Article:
For years track and field athletes have worn spiked shoes to enhance performance. This study was conducted to determine the effect of track spikes on hip, knee, and ankle peak joint moments (PJM) in collegiate and elite athletes while running. To measure differences in joint moments, ten intercollegiate and post graduate male distance runners from Brigham Young University ran at a four-minute-mile pace (6.7 m/s) across a force plate synched with infrared cameras tracking body positioning in each shoe condition. Repeated measures ANOVA (p < 0.05) revealed no significant peak joint differences between running shoes and track spikes. The minimum hip and peak knee PJM approached significance (F = 3.221, P = 0.116 and F = 2.875, P = 0.134 respectively). The high variability of joint moments between trials made it difficult to detect differences between conditions. The variability may be explained by any number of factors including: biomechanical differences in running form, running at high speeds, type of subjects, and potentially other factors.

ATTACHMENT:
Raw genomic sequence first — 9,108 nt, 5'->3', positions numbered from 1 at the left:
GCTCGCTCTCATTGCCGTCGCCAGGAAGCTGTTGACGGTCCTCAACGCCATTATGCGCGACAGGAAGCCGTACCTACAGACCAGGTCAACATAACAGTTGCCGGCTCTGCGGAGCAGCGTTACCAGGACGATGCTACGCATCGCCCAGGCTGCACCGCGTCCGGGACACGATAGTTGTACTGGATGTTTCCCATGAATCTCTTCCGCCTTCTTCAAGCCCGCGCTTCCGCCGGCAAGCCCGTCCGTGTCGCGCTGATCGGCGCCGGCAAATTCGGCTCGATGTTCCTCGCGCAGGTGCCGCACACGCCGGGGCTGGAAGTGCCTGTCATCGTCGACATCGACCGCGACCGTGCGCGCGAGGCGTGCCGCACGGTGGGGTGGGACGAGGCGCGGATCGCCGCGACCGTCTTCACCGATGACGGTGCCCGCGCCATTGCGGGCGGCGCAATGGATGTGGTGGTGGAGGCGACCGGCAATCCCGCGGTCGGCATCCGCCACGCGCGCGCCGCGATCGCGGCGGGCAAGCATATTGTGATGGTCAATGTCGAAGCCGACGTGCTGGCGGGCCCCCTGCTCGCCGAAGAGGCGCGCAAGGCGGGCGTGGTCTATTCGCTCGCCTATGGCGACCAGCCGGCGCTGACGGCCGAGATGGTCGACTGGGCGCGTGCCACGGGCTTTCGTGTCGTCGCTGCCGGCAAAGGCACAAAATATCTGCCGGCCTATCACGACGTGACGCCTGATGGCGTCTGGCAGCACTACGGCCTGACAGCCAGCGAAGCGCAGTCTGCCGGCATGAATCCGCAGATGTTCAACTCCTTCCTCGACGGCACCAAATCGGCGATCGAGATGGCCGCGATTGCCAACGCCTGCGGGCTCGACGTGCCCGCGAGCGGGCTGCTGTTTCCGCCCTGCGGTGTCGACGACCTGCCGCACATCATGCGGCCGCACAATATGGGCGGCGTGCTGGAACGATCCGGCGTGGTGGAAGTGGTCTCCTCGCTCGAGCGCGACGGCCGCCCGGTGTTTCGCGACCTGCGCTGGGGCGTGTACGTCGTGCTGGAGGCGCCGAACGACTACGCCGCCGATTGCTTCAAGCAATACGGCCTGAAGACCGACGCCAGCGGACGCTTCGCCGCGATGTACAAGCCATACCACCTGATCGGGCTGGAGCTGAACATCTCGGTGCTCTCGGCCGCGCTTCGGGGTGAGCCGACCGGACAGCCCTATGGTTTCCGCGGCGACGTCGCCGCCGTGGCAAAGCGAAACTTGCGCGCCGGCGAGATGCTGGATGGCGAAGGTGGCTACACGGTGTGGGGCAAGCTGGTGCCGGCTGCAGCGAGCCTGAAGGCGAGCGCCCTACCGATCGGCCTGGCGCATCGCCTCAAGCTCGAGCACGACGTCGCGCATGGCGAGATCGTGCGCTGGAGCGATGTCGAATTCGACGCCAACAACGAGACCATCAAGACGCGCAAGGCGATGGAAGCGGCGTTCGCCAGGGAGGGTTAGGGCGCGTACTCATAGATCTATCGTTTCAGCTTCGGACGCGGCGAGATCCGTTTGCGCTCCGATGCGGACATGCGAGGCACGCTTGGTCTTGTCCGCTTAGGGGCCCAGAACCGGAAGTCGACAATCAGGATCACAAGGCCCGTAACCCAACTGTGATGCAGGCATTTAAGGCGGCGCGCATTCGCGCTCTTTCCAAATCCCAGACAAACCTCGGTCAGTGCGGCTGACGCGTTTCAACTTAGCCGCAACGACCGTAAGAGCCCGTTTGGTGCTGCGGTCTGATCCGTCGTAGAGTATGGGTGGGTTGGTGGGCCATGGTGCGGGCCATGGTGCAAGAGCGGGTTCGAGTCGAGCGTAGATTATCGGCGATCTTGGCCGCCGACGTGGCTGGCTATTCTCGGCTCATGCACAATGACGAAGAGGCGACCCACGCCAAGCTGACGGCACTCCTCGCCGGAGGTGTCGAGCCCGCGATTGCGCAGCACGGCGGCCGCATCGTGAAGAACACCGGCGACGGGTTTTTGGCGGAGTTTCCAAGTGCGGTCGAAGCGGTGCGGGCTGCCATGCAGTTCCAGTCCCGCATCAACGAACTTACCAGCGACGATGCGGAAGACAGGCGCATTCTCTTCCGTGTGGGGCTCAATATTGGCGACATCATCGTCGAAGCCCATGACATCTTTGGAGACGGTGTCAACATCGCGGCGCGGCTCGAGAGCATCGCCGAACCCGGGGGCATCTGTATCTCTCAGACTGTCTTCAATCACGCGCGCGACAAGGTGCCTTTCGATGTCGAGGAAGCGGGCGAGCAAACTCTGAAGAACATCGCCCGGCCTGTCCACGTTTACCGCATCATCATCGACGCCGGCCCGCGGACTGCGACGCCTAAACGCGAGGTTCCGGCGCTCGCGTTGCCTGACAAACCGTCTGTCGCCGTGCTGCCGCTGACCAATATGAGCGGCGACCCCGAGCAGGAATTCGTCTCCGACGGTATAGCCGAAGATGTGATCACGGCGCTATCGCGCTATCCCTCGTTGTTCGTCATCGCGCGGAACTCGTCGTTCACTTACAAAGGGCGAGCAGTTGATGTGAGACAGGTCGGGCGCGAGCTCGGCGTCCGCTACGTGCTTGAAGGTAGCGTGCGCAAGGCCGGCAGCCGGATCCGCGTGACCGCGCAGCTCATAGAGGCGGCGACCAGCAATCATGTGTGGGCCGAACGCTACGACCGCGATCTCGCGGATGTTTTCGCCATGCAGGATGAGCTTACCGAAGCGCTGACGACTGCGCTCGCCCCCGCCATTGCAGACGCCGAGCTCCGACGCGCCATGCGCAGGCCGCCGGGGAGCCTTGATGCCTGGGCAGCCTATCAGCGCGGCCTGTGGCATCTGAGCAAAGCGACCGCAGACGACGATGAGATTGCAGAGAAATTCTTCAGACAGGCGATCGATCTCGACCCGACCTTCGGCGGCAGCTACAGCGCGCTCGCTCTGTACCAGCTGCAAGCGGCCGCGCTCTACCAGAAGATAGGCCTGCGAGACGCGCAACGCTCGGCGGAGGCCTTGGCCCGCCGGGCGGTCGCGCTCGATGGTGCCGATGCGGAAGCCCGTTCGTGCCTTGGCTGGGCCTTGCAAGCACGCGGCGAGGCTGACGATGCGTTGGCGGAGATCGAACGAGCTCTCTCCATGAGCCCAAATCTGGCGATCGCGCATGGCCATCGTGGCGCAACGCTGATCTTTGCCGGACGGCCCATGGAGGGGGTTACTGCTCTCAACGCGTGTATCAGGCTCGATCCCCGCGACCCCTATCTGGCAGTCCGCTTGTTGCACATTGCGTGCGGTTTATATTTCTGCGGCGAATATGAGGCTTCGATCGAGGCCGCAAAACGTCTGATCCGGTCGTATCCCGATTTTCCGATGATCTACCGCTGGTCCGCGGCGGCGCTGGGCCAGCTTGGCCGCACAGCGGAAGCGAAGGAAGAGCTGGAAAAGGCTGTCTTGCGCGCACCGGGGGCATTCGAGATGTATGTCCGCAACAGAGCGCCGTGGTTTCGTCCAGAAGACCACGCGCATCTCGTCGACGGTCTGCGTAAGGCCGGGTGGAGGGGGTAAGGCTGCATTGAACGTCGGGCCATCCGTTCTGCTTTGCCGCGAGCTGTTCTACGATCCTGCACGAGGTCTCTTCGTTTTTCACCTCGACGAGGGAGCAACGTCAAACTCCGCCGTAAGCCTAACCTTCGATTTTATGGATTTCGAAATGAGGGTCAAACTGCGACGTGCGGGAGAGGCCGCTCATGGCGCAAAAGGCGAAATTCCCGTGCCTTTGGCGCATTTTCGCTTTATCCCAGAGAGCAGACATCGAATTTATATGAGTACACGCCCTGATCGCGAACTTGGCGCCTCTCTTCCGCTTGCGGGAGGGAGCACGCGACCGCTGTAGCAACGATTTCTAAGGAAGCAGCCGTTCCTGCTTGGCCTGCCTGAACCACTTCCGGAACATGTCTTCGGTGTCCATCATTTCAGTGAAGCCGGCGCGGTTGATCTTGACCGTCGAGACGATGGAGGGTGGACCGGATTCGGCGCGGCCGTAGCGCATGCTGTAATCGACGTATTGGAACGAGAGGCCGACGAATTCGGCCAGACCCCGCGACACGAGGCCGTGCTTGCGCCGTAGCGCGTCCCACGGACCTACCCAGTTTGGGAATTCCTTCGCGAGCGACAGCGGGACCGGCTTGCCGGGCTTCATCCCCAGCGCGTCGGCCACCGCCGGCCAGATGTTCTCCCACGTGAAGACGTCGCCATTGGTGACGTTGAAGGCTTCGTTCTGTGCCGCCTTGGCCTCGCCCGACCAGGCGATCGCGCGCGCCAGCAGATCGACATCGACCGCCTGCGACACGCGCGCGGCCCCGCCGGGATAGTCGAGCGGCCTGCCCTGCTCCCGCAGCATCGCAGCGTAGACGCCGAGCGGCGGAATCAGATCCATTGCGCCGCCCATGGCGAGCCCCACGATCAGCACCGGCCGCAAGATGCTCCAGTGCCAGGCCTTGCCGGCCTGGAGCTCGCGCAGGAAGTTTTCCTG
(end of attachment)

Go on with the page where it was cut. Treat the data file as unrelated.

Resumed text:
College and Department
Life Sciences; Exercise Sciences
BYU ScholarsArchive Citation
Sampson, Aared D., "Differences in Joint Moments at the Hip, Knee, and Ankle While Wearing Running Shoes and Distance Spikes" (2009). Theses and Dissertations. 1862.
Joint Moments, Spikes, Running Shoes